RRP: £8,940 - £26,425 | From £143.22 per month to lease
  • Doors: 2 - 5
  • Engine: 1.8
  • Fuel: P, D
  • Body: Hatchback
  • Drive: M, A
  • CO2: 203g/km

Pros

  • Generous amount of equipment on standard trims.

  • Lots of engine choice.

Cons

  • Interior build quality isn’t the best.

  • A bit shaky at high speeds.

The Corsa has to account for a huge percentage of people’s first cars. Everyone has a mate with a Corsa that drives it like it’s a Ferrari.

Always associated with youthfulness and fun, the Corsa is a great car for a student. It’s not just a fun choice, but a sensible one, too. The latest Corsa is packed with state of the art safety tech, so your Mum can worry a little bit less. Apple CarPlay and Android Auto are included, so no more looking for the AUX cable to play some tunes.

For a start, the Corsa is pretty cheap - significantly less than the likes of the Ford Fiesta and Volkswagen Golf. While it doesn’t drive quite as well as these competitors, it comes really close, and for the price, you really can’t complain.

7. Suzuki Swift

RRP: £10,824 - £21,350
  • Doors: 3 - 5
  • Engine: 1.6
  • Fuel: P, D, H
  • Body: Hatchback
  • Drive: M, A
  • CO2: 176g/km

Pros

  • Spacious cabin and a decent boot.

  • Fun to drive.

Cons

  • Steering could be a bit more responsive.

  • Plastics on the dash feel quite cheap.

The Swift is another reformed ‘granny car’. While the latest iteration is still the furthest thing from ‘Swift’, it’s actually a nice little car.

With a great MPG and falling into the low car insurance groups, it’s still a sensible option. The Swift’s body (a little bit like a chunky Fabia) means that there’s plenty of space on the inside. Seating 5 adults comfortably, the Swift is a lot bigger than it appears.

The Swift body features an angular, sporty design, and it stands out from the (often drab) crowd.

Middle of the road in terms of price, the Swift is a great option for students who want something that’s verging on premium, but not willing to pay the big bucks.

8. Toyota Aygo Hatchback

RRP: £9,515 - £14,930
  • Doors: 3 - 5
  • Engine: 1.4
  • Fuel: P, D
  • Body: Hatchback
  • Drive: M, A
  • CO2: 93 - 109g/km

Pros

  • Incredible fuel economy.

  • Fairly nippy around town.

Cons

  • The cabin is tiny and noisy.

  • Tech offerings on the base trim way behind rivals.

Toyota’s smallest and cheapest car, the Aygo is a brilliant city car. For 9 grand, you know you’re not going to be getting outrageous performance or ground-breaking tech, so get that notion out of your head! For a cheap car though, the Aygo is exceptional.

So, what makes the Aygo a good student car? Fuel economy and reliability.

The Aygo’s excellent MPG makes it the most fuel-efficient car on this list by a considerable margin. Let’s be real, you’re a student - the cost of a full tank of fuel would feed you for six months so you can’t go spending a fortune at the petrol pumps.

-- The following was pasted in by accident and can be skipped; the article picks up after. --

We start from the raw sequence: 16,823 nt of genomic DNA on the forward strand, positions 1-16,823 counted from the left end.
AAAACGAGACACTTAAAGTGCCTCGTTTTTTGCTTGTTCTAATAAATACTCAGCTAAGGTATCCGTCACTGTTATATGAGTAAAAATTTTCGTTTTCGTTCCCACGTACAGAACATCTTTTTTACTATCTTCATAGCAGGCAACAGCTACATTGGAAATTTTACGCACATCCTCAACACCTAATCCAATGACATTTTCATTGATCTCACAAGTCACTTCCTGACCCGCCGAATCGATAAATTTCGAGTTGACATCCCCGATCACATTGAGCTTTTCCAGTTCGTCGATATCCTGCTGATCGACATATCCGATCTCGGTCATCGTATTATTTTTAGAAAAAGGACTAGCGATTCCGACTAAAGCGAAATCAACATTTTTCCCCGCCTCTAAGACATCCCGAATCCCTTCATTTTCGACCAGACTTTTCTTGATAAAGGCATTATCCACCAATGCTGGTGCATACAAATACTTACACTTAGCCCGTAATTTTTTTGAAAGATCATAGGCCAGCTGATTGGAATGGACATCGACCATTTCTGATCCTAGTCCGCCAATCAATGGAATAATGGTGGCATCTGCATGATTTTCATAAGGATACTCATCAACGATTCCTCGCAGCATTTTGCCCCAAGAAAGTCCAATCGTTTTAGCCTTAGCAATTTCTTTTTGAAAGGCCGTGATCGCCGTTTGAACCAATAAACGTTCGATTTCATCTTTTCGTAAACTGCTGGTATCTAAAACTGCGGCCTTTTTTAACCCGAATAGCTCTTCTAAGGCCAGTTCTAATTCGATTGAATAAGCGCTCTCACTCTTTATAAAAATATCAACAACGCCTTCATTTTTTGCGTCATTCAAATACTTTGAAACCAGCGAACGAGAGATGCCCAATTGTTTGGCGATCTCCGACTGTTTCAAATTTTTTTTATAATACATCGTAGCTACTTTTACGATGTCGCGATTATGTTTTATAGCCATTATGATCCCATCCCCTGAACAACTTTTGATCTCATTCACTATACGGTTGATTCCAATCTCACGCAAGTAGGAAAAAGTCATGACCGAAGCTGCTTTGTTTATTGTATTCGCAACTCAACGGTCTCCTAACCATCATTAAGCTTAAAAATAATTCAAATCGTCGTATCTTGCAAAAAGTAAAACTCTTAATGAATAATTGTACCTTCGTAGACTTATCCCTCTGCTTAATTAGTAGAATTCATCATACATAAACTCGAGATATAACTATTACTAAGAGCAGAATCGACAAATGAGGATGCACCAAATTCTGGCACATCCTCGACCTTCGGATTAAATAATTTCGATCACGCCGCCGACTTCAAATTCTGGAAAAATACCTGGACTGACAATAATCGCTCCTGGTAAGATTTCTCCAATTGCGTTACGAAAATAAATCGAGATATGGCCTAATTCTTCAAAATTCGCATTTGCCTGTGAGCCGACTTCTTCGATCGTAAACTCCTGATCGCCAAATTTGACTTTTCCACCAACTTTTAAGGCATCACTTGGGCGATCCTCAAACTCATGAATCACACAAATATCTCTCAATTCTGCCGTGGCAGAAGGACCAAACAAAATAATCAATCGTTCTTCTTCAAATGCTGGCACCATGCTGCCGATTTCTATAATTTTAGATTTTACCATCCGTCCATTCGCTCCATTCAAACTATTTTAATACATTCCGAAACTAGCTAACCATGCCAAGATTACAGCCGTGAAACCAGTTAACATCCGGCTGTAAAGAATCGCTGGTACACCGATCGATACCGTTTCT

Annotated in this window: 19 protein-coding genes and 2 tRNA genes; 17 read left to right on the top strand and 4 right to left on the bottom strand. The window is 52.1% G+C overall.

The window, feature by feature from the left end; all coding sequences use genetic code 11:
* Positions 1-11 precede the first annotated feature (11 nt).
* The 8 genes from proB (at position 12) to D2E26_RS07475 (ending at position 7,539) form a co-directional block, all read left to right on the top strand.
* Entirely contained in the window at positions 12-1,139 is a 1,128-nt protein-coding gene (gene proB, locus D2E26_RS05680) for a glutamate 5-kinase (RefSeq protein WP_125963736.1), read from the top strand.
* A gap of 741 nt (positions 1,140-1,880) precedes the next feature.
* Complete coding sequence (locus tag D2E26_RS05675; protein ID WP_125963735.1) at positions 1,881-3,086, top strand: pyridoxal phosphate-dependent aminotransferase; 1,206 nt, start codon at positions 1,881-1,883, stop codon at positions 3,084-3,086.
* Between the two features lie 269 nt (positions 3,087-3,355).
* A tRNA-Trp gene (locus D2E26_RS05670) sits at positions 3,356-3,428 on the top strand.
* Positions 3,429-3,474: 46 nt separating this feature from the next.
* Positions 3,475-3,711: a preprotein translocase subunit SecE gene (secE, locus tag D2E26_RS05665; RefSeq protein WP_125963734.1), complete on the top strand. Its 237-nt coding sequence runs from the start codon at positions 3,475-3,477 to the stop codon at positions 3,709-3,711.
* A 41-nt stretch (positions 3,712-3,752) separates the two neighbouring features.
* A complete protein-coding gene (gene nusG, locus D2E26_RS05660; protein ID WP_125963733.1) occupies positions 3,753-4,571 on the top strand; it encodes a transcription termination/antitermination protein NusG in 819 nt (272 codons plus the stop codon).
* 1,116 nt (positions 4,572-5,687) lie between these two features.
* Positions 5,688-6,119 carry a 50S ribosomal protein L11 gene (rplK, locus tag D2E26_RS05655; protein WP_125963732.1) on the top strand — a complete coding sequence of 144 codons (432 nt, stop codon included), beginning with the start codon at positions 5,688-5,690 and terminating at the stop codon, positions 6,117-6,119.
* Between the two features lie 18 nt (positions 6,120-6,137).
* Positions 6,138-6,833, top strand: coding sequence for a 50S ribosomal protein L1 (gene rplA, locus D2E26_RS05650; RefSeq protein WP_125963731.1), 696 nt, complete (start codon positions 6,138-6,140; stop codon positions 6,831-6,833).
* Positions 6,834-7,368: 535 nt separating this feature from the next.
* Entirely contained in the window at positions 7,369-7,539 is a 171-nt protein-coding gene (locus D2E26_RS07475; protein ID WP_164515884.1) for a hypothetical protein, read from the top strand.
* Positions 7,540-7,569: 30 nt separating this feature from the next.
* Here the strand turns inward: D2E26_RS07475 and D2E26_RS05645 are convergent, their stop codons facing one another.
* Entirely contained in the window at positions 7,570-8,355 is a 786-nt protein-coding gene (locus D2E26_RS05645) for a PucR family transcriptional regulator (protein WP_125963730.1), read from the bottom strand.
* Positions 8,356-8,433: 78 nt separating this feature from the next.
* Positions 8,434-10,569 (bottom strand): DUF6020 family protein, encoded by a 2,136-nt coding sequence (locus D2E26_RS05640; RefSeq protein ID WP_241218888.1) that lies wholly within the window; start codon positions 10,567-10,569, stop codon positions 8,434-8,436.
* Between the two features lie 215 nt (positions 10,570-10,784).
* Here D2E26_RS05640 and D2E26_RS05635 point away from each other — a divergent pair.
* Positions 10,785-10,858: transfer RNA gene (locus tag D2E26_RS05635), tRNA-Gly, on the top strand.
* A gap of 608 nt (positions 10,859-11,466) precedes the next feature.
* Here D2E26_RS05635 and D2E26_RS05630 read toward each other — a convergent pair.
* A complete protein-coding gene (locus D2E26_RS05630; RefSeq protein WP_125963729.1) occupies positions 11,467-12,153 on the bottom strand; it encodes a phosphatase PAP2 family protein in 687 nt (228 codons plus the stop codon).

Toyota cars have a reputation of indestructibility, and the Aygo is no different. This tiny car is built like a tank and is ultra-reliable, so you won’t have to worry about regular repair costs.

9. Nissan Micra

RRP: £11,800 - £22,565
  • Doors: 3 - 5
  • Engine: 1.6
  • Fuel: P, D
  • Body: Hatchback
  • Drive: M, A
  • CO2: 163g/km

Pros

  • Sporty styling and performance.

  • Interior cabin is simple but efficient.

Cons

  • Engine options are lacking power.

  • Rear space is poor.

The old Micra was a grim affair all round. With Mr Bean looks and with the power of a hairdryer, it was definitely a car exclusively for those over 60.

10 years ago, you’d be mortified driving your Mum’s Micra into the uni car park. If you drive the latest model in, you’ll walk in with a swagger and a smug smile.

You’d be forgiven for thinking the latest Micra is a whole new car - it’s really that different.

With sporty angles, and with much more space in general, the new Micra is a brilliant looking car. It’s also much more exciting to drive than the previous versions. The Micra’s sporty handling tackles corners with ease, giving you a little buzz on those country roads.

10. Honda Jazz

RRP: £13,900 - £22,435
  • Doors: 5
  • Engine: 1.5
  • Fuel: P, H
  • Body: Hatchback
  • Drive: M, A
  • CO2: 82 - 139g/km

Pros

  • Still incredibly spacious.

  • Really simple to drive and park.

Cons

  • More expensive than it used to be.

  • Engines are a bit loud.

The older Honda Jazz model is another car that a young driver would have been embarrassed to be seen in. That’s not to say it’s ever been a bad car, but it has most definitely been an ugly one.

The Honda Jazz has always been like a gateway to Narnia, with an incredible amount of space in supermini hatchback form.

In recent years, Honda has capitalised on what made the last Jazz so good - built like a tank, good fuel economy, great safety ratings. All in all, the Jazz remains a sensible purchase.

Thankfully though, they have also improved the design. The exterior now has sporty curves and is genuinely a smart-looking car. Honda’s also reworked the interior, with a great infotainment system and all of the tech you’d ever need.

Summary

Students! Don’t settle for rubbish public transport or 4-hour train rides back home to your parents (usually a 1-hour train ride, with a 3-hour delay because there’s a stray leaf on the tracks).

You might think that a new car is out of your budget, but you will be surprised what might be within your reach.

If you opt for a lease deal, you’ll pay one monthly price, and that includes road tax. Also, if you take out a lease that’s 3 years or less, you won’t need to worry about taking the car for an MOT. Much less stress than financing a dodgy used car!

For city driving, check out our best city cars and our full list of city car lease deals. For an idea of affordable cars that are perfect for new or inexperienced drivers, take a look at our best first cars, and best cars for 17 year olds lists! And on a student budget, you'll be happy to know we've organised our lease deals under £100 and lease deals between £100 and £200 to filter out those pesky pricier models!